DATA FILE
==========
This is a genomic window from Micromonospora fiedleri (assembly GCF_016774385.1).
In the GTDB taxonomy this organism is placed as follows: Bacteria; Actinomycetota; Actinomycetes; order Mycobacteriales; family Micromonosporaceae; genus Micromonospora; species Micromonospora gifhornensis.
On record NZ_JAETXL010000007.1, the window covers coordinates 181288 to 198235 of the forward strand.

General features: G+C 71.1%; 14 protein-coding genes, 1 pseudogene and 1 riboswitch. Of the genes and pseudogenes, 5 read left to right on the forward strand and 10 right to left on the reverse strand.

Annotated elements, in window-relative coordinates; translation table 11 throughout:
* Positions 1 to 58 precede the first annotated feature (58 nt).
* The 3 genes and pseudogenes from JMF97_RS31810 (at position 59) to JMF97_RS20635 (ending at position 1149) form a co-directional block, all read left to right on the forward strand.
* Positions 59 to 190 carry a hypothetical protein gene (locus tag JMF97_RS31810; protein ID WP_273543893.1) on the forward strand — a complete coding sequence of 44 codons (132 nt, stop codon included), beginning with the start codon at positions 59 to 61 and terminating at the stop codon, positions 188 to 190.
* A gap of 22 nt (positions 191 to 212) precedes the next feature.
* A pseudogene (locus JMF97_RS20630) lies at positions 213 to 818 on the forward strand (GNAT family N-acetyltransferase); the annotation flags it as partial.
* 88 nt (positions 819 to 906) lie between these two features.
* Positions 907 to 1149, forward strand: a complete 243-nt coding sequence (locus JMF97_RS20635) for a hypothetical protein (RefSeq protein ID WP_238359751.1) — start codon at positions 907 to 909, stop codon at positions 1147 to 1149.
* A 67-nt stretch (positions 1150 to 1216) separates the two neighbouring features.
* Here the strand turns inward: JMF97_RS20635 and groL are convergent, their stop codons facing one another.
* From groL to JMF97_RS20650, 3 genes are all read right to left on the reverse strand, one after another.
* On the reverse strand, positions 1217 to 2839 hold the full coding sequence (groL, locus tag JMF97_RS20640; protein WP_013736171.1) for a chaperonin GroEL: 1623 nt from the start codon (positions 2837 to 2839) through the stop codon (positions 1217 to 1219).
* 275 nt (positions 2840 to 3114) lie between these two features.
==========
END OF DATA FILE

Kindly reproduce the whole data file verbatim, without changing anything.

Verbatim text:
This is a genomic window from Micromonospora fiedleri (assembly GCF_016774385.1).
In the GTDB taxonomy this organism is placed as follows: Bacteria; Actinomycetota; Actinomycetes; order Mycobacteriales; family Micromonosporaceae; genus Micromonospora; species Micromonospora gifhornensis.
On record NZ_JAETXL010000007.1, the window covers coordinates 181288 to 198235 of the forward strand.

General features: G+C 71.1%; 14 protein-coding genes, 1 pseudogene and 1 riboswitch. Of the genes and pseudogenes, 5 read left to right on the forward strand and 10 right to left on the reverse strand.

Annotated elements, in window-relative coordinates; translation table 11 throughout:
* Positions 1 to 58 precede the first annotated feature (58 nt).
* The 3 genes and pseudogenes from JMF97_RS31810 (at position 59) to JMF97_RS20635 (ending at position 1149) form a co-directional block, all read left to right on the forward strand.
* Positions 59 to 190 carry a hypothetical protein gene (locus tag JMF97_RS31810; protein ID WP_273543893.1) on the forward strand — a complete coding sequence of 44 codons (132 nt, stop codon included), beginning with the start codon at positions 59 to 61 and terminating at the stop codon, positions 188 to 190.
* A gap of 22 nt (positions 191 to 212) precedes the next feature.
* A pseudogene (locus JMF97_RS20630) lies at positions 213 to 818 on the forward strand (GNAT family N-acetyltransferase); the annotation flags it as partial.
* 88 nt (positions 819 to 906) lie between these two features.
* Positions 907 to 1149, forward strand: a complete 243-nt coding sequence (locus JMF97_RS20635) for a hypothetical protein (RefSeq protein ID WP_238359751.1) — start codon at positions 907 to 909, stop codon at positions 1147 to 1149.
* A 67-nt stretch (positions 1150 to 1216) separates the two neighbouring features.
* Here the strand turns inward: JMF97_RS20635 and groL are convergent, their stop codons facing one another.
* From groL to JMF97_RS20650, 3 genes are all read right to left on the reverse strand, one after another.
* On the reverse strand, positions 1217 to 2839 hold the full coding sequence (groL, locus tag JMF97_RS20640; protein WP_013736171.1) for a chaperonin GroEL: 1623 nt from the start codon (positions 2837 to 2839) through the stop codon (positions 1217 to 1219).
* 275 nt (positions 2840 to 3114) lie between these two features.